The application of electromagnetic techniques to groundwater recharge investigations

P. G. Cook, G. R. Walker, G. Buselli, I. Potts, A. R. Dodds

Research output: Contribution to journalArticlepeer-review

63 Citations (Scopus)


The use of electrical methods for estimating spatial patterns of groundwater recharge was evaluated at a field site in southeastern Australia. Here, recharge increased from less than 0.2 mm year-1 under native Eucalyptus vegetation, to between 1 and 14 mm year-1 under dryland agriculture. This increase in recharge results in progressive leaching of salts in the soil profile. Differences in recharge can be estimated from differences in depth of leaching. The estimated recharge rates are correlated with soil texture, with higher recharge rates generally occurring through sandier soils. The relationships of recharge to salt content and soil texture both contribute to lower apparent electrical conductivities for higher recharge rates. The effect of recharge rate on measured apparent electrical conductivities was modelled for various geophysical devices (including frequency-domain (FEM) and time-domain (TEM) electromagnetic instruments and direct current resistivity). The soil-texture effect was shown to have a greater effect than the solute leaching effect in determining the correlation between recharge and apparent electrical conductivity. Analysis of sensitivity to geological noise showed that variations in soil type below 2 m could disguise any correlation. Correlations between recharge rate, measured at core sites from chloride tracer techniques, and apparent electrical conductivity, measured with FEM electromagnetic devices, supported the conclusions of the model. For DC resistivity and TEM methods, correlations between recharge and apparent electrical conductivity were not significant, although for resistivity this may be due partly to the small number of measurements made. The FEM device most sensitive to variations in recharge had an operating frequency of 9.8 kHz. At lower frequencies the sensitivity is reduced, as the instruments are sensing too deeply. The poor correlations for TEM, as compared with FEM, are due probably to the relatively deeper penetration of the TEM instrument used in the study, rather than any inherent differences between the techniques. Because the major reason for the correlation between recharge and apparent electrical conductivity is soil texture, in this area the geophysical devices are mostly mapping soil type.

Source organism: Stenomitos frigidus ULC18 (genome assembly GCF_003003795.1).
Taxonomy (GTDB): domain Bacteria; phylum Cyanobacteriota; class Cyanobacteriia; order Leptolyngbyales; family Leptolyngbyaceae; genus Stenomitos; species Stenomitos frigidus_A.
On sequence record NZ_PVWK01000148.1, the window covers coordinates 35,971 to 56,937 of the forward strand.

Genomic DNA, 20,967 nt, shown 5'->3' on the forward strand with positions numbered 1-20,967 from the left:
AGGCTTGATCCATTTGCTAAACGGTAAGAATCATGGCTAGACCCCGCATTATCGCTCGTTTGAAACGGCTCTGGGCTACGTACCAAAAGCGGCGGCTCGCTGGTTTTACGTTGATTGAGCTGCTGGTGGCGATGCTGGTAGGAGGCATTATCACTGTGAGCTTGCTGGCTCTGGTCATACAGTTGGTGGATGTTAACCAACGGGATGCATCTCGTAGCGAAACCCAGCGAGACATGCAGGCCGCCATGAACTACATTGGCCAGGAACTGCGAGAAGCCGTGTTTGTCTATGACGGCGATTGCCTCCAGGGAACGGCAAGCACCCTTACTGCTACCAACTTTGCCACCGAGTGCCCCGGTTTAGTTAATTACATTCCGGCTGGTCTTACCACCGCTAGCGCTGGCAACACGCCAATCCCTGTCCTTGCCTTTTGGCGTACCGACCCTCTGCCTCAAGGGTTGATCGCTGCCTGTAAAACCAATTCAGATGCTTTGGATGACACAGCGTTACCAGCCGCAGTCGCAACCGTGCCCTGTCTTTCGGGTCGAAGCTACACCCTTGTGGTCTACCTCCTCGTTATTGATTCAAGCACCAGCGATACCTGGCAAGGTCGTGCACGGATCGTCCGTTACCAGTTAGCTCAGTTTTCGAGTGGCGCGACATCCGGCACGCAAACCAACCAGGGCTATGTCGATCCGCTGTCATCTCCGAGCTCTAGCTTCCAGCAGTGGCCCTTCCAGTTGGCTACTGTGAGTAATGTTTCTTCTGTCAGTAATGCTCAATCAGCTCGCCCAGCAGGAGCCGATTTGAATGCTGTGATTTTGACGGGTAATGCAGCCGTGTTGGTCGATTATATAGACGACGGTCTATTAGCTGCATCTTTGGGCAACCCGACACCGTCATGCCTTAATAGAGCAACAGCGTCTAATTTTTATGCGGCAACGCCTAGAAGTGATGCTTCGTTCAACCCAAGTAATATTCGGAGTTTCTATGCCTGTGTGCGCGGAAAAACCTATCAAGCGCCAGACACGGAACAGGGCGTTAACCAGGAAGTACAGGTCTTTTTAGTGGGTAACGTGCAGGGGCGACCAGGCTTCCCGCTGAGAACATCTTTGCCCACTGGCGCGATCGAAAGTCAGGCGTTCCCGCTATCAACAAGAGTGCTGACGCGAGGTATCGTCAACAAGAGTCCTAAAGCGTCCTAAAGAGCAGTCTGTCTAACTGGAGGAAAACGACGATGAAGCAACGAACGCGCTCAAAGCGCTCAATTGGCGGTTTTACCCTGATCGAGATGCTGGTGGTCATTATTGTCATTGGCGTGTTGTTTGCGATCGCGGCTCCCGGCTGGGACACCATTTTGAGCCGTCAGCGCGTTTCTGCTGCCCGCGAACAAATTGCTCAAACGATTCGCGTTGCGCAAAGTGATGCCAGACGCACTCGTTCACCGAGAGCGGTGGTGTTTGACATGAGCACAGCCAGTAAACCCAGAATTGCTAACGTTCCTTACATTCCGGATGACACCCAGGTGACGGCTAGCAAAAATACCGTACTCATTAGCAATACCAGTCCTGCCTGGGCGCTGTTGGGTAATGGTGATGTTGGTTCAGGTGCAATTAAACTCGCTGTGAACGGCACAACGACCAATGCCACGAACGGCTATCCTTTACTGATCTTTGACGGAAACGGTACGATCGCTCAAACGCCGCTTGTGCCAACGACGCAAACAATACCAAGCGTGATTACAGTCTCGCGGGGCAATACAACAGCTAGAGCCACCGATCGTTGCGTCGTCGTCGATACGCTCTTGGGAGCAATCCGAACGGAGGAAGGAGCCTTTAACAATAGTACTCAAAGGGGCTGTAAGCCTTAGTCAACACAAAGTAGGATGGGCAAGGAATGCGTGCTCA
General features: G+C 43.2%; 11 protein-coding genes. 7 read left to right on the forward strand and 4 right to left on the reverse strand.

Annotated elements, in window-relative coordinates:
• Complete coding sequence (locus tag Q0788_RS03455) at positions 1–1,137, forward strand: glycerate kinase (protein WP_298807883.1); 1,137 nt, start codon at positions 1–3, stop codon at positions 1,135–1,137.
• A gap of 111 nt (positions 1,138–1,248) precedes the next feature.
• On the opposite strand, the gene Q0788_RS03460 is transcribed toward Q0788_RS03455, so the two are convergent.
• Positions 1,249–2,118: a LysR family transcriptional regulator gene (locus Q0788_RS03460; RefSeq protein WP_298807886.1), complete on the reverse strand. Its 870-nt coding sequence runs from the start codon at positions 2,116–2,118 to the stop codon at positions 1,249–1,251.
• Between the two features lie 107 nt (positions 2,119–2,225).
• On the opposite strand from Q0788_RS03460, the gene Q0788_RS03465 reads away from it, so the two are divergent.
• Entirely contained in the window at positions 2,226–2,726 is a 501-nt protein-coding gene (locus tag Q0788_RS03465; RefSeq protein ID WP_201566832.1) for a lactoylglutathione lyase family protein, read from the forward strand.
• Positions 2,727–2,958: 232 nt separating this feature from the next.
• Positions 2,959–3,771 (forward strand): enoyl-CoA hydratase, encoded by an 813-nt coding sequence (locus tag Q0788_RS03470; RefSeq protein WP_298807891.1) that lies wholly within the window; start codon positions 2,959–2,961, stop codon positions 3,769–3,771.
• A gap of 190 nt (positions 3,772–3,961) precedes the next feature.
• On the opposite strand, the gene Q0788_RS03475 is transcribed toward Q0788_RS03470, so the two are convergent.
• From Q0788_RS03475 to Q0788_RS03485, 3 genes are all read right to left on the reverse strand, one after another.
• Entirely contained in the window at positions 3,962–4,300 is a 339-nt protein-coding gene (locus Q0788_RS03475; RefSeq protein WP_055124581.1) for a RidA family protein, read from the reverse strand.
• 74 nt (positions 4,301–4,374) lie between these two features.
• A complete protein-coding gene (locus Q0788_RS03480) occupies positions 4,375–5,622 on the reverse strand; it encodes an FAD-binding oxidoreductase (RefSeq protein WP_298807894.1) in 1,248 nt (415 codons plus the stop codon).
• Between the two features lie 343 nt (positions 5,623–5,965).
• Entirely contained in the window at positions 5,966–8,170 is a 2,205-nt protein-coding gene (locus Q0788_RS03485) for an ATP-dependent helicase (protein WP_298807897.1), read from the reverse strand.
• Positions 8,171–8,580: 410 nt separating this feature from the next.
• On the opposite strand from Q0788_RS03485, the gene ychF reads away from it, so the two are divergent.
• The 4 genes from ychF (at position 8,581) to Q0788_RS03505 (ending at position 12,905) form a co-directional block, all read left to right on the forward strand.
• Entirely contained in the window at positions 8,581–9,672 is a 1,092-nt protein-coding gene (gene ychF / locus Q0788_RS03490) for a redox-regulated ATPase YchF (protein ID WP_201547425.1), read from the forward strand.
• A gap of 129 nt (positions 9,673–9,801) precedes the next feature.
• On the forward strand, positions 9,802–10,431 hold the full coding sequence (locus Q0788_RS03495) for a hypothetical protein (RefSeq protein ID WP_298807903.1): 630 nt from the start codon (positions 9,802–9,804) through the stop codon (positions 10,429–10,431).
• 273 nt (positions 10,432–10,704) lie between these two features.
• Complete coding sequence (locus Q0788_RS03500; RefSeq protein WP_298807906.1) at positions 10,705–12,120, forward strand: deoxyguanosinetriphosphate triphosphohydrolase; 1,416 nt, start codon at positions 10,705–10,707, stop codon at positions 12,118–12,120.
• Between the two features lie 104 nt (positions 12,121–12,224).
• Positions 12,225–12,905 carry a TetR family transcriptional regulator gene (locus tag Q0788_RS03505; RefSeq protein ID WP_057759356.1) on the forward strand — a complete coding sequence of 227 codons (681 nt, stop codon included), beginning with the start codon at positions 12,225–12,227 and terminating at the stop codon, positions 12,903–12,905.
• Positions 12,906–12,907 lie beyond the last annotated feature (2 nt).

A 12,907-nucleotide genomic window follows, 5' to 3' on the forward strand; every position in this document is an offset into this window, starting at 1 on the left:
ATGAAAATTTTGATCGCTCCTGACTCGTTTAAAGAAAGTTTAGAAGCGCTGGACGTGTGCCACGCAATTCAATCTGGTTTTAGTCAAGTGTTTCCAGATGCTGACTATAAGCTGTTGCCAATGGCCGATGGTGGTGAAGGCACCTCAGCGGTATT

Original languageEnglish
Pages (from-to)201-229
Number of pages29
JournalJournal of Hydrology
Issue number1-4
Publication statusPublished - Jan 1992
Externally publishedYes


Dive into the research topics of 'The application of electromagnetic techniques to groundwater recharge investigations'. Together they form a unique fingerprint.

Cite this